The merchant can maintain quicker paces for short distances by spending fST.

Long route 15,840 feet (3684 hexes)
Short route 11,880 feet (2763 hexes)

At about a 3mph pace (5MA) the merchant gains 1 fST over a 5 minute period until becoming winded covering 300 hexes in that time. Following the long route it takes the merchant about 13 sets of 300 hexes to complete the route taking about 65 minutes without pushing past winded. Allowing 5 minutes per rest period for full fST recovery adds an additional 65 minutes to the time.
~3mph  1 fST every 5 minutes (60 turns) until winded ~21.5 feet per turn (MA5)
300 hexes until winded
Long 3684hexes / 300hexes = 12.28 (13 fST cycles) 65 min move time + 65min rest time
Short 2763 / 300 = 9.21 (10) 50 min + 50 min

~4mph  1 fST every 4 minutes (48 turns) until winded ~30 feet per turn (MA7)
336 hexes until winded
Long 10.96 (11) 44 min + 55 min
Short 8.22 (9) 36 min + 45 min

~5mph  1 fST every 3 minutes (36 turns) until winded ~38.5 feet per turn (MA9)
324 hexes until winded
Long 11.37 (12) 36 min + 60 min
Short 8.52 (9) 27 min + 45 min

~6mph  1 fST every 2 minutes (24 turns) until winded ~43 feet per turn (MA10)
240 hexes until winded
Long 15.35 (16) 32 min + 80 min
Short 11.51 (12) 24 min + 60 min

~7mph  1 fST per minute (12 turns) until winded ~51.5 feet per turn (MA12)
144 hexes until winded
Long 25.58 (26) 26 min + 130 min
Short 19.18 (20) 20 min + 100 min

The merchant becomes winded at half his total fST and stops to rest, gaining +1 fST per minute of rest and continuing on after he regains full fST. The merchant can be encouraged to keep going past his winded point for a duration of his fatigue cycle (number of turns to gain 1 fST divided by 12) at a cost of 1 fST for each extension. First a player must encourage the merchant with a reaction check of 4 or more (Talent mods apply). Then the merchant must pass a disbelieve check at minus 1 per point of fatigue past his winded level. He will collapse if his fST reaches 1 and cannot continue until he recovers at least half his fST after which he can be encouraged to continue as above.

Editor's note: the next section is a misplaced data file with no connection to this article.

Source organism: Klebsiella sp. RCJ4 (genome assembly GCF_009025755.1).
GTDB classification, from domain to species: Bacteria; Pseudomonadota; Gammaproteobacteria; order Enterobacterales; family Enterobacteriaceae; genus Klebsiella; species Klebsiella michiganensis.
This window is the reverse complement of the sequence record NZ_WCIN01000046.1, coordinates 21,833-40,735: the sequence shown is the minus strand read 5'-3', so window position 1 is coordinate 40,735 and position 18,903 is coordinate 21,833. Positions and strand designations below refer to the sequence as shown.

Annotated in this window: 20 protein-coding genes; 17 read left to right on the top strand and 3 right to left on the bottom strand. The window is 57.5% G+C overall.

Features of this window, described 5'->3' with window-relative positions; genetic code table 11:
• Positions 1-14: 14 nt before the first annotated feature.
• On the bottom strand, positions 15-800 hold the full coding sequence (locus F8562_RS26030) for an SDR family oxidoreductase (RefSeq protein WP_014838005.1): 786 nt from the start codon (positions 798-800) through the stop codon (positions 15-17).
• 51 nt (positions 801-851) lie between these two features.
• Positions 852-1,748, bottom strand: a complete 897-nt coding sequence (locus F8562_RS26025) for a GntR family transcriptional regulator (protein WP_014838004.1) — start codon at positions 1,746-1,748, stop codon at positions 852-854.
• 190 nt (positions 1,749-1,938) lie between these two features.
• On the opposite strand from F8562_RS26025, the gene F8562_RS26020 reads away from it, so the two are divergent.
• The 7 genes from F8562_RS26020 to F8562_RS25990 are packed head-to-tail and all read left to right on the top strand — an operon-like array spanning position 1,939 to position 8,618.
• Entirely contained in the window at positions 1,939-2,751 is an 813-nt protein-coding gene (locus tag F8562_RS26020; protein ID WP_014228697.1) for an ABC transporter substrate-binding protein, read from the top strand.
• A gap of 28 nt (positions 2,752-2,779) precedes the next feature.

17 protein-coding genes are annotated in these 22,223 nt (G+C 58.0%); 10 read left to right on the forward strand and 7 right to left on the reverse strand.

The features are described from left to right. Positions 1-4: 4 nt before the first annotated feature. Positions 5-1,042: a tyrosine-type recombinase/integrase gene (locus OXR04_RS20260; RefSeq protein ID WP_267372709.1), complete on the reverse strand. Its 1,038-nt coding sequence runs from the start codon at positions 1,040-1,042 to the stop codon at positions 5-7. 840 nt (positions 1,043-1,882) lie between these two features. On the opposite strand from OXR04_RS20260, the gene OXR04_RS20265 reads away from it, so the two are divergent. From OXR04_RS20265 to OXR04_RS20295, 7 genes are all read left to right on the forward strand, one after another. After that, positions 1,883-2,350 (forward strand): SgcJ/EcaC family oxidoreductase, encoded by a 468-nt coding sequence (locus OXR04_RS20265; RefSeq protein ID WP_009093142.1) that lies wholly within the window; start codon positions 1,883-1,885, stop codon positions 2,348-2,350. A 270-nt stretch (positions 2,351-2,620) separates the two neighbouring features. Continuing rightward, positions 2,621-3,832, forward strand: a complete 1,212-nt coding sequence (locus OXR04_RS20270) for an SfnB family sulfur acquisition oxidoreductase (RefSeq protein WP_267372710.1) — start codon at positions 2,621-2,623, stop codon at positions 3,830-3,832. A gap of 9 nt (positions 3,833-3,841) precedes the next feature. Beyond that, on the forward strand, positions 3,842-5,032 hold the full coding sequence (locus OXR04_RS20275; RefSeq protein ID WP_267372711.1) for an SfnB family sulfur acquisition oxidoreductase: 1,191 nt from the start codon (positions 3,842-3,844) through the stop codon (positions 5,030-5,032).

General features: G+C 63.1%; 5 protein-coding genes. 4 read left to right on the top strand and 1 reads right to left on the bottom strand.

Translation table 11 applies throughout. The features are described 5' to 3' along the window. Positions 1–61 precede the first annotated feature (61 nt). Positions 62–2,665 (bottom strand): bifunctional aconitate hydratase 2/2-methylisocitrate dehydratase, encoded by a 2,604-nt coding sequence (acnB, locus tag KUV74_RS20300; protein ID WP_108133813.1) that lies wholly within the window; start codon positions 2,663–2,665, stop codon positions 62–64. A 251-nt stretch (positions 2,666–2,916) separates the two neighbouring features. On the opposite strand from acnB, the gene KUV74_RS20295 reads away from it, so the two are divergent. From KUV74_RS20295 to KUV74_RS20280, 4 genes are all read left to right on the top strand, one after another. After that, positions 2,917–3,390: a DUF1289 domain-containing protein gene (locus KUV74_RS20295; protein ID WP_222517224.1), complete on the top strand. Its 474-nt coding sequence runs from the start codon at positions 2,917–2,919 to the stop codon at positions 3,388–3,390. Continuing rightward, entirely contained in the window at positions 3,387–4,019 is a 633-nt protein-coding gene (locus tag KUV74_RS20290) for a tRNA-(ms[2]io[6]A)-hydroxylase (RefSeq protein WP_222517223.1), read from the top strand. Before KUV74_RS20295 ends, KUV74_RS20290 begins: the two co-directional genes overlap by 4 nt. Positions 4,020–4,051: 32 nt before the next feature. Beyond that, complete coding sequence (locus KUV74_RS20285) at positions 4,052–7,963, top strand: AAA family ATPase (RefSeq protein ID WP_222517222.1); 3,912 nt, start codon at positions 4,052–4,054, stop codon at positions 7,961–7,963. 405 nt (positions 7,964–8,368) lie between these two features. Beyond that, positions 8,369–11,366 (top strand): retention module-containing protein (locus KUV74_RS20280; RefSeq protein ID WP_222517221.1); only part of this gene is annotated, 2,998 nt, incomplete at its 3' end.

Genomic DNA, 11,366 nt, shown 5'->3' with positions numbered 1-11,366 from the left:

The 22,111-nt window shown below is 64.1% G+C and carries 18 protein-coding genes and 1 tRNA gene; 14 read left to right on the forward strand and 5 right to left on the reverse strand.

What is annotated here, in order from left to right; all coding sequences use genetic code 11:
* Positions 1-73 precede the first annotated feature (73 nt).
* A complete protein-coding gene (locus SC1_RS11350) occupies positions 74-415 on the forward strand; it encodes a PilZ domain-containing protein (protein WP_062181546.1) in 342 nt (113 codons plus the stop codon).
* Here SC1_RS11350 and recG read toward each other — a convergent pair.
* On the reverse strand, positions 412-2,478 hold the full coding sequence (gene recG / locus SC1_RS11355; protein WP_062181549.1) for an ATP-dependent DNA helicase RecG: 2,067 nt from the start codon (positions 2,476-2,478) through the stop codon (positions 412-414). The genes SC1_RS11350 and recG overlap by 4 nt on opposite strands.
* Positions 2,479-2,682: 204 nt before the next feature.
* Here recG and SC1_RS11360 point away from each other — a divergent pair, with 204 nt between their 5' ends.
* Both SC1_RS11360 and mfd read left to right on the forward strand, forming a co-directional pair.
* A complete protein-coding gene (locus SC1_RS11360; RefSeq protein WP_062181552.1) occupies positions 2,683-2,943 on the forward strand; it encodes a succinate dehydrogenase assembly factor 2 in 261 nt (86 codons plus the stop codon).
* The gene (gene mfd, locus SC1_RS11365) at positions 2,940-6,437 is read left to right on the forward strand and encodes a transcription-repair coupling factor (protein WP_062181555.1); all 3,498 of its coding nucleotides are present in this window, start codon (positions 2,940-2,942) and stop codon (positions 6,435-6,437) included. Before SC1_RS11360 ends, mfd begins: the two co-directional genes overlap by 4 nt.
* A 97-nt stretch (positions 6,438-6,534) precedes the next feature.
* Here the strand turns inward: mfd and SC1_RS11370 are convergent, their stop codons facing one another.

Each time the party stops for rest an encounter check is made on a d6.
On the longer route encounters result on a roll of 1 and become hostile on a reaction check of 1 or 2. On the shorter route encounters occur on a roll of 1 or 2 and become hostile on a reaction check of 3 or less. The merchants out of shape condition effectively eliminates the option of fleeing combat but calls for assistance or the like may be responded to by 1d3 Figures using the same odds as those for an encounter on the route with hostile reactions joining the attacking NPCs. Hostile NPCs are 32pt Figures with 1 Figure per party member +1 Figure to the NPC group on the long route if the reaction roll was a 1 and on the shorter route a reaction roll of 1 is +2 Figures and a roll of 2 is +1 Figure added to the NPC party. NPCs are typically armed with one or two handed clubs or the occasional knife, staff, hatchet, or similar makeshift type weapon and wear no armor. The roadway along which the party travels is usually about 30 feet across (7 hexes) and usually bordered by hedges, fences, etc. if not buildings themselves.
I used the Death Test map for encounters.

Upon reaching the wharf throw 3d6 and multiply by 10 minutes to determine when the ship leaves/left.
Travel time + rest time + combat time = total party travel time.
In photo finish type situations where the party is just a little behind the ship I allow about 20 minutes for the captain to clear the harbor so a party just a couple of minutes late may still be able to flag down the ship before shes completely gone.

So of course as I am writing this an episode of Stan Lees Superhumans comes on with this fella Dean Karnazes who ran 80 miles in about 12 hours (nearing a 7mph pace or ~12MA) with no fatigue.

660 feet (an eighth of a mile, a furlong, the long distance across an acre or a football field, either international or american w/end-zones) in 5 seconds is 90 mph. Useful for stuff like a Cops type scenario with the players as the bad boys. With access to thoroughbred type horses that eight of a mile takes about two turns, maybe three for a more typical saddle horse.
Post to the entire list by writing to tft@brainiac.com.
Unsubscribe by mailing to majordomo@brainiac.com with the message body
"unsubscribe tft"